There has been rapid and widespread uptake of beef crossbreeding over the past 25 years in most temperate regions of developed countries. While there are still several important areas to be researched, these are
generally not considered major obstacles to the effective use of crossbreeding. In these temperate areas, the main
limitations to achieving effective crossbreeding programs appear to be, in order of priority: small herd size, and
lack of resources given to cattle on mixed enterprise properties. These limitations cannot be overcome easily, though the use of composite breeds and simple crossing systems are recommended options. Other limitations include: lack of knowledge by cattle breeders, and a paucity of replacement Fj females available for purchase. In tropical regions with extensive management systems there is a much lower use of crossbreeding. In tropical Australia, for example, only 10-30% of properties are practising crossbreeding. Herd size and competition for resources from other enterprises, are not such important obstacles to adoption in the tropics. Bigger obstacles involve: the need to use stress resistant cattle such as Bos indicus breeds, and the difficulties of using Bos taurus bulls for crossing; lack of facilities for controlled mating; and lack of knowledge by cattle breeders of appropriate systems.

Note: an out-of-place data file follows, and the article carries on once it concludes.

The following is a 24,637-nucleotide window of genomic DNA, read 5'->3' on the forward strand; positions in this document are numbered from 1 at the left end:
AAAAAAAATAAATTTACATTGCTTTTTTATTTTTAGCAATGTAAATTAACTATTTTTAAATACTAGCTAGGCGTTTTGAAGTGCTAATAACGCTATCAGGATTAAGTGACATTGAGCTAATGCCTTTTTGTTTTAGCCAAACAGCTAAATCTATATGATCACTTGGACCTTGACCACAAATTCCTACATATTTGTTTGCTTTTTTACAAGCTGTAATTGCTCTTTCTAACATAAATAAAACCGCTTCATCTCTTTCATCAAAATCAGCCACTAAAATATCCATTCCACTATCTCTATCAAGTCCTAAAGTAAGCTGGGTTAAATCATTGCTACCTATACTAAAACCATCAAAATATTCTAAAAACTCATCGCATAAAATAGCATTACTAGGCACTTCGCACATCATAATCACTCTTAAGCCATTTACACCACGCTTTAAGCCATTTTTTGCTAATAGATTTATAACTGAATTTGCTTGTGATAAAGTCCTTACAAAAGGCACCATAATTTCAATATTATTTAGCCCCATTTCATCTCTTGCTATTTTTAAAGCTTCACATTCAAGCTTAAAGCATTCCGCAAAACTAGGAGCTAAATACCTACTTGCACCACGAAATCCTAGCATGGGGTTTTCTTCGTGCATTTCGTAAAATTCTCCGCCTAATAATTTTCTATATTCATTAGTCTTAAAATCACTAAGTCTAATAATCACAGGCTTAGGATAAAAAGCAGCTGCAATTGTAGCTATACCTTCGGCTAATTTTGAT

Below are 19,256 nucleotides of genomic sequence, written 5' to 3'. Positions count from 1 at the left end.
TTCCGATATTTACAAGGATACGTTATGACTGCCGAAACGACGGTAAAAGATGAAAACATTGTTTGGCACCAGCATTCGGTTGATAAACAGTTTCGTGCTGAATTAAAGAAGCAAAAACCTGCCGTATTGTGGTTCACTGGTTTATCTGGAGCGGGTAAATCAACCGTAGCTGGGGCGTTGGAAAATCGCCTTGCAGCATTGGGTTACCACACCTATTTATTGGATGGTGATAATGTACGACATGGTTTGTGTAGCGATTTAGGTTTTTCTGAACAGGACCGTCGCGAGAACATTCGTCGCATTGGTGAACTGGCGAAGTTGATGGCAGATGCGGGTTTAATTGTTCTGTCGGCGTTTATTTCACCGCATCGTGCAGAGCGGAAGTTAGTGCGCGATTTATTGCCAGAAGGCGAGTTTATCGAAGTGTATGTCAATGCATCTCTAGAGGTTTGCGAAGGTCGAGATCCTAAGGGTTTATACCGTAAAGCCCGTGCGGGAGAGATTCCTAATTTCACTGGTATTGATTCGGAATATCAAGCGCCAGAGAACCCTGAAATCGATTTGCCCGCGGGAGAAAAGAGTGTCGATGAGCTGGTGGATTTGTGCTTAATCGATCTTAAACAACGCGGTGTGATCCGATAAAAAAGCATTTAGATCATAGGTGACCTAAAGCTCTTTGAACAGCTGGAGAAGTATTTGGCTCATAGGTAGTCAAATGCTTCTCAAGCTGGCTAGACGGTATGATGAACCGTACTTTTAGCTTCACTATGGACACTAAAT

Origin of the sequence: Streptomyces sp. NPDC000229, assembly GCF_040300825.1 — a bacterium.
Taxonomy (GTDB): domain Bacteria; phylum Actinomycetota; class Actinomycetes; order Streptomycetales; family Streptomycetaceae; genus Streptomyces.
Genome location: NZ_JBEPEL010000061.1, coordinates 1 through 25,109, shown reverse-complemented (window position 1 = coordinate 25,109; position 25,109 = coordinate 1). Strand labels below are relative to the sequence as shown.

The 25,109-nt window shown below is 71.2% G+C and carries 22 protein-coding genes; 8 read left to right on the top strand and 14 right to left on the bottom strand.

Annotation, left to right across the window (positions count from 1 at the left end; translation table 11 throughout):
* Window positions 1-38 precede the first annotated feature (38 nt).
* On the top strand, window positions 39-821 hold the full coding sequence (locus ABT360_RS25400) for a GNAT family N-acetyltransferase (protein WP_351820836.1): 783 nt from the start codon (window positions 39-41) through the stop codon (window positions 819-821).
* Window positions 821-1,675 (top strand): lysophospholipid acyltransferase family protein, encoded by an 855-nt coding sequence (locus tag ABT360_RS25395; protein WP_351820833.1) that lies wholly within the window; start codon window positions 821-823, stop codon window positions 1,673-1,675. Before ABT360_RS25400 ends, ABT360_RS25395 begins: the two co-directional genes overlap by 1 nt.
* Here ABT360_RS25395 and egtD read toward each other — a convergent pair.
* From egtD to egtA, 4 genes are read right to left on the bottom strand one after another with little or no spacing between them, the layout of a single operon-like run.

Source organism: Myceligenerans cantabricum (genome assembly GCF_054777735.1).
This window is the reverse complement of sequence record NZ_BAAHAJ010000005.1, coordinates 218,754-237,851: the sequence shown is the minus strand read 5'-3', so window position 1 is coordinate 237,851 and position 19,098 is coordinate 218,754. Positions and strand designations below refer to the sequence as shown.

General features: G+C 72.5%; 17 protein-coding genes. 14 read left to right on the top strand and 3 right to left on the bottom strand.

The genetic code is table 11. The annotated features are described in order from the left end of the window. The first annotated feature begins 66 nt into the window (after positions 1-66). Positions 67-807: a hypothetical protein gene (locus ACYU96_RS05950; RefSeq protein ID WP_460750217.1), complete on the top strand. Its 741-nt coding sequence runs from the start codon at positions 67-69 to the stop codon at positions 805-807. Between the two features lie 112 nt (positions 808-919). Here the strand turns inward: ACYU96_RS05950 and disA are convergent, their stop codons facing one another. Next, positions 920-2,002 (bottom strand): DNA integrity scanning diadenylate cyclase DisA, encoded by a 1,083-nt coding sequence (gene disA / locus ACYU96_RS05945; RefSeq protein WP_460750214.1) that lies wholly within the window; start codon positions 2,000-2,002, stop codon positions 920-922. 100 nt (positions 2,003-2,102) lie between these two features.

Proceedings of the World Congress on Genetics Applied to Livestock Production, Volume 17. Genetics and breeding of dairy and beef cattle, swine and horses, , 280–287, 1994
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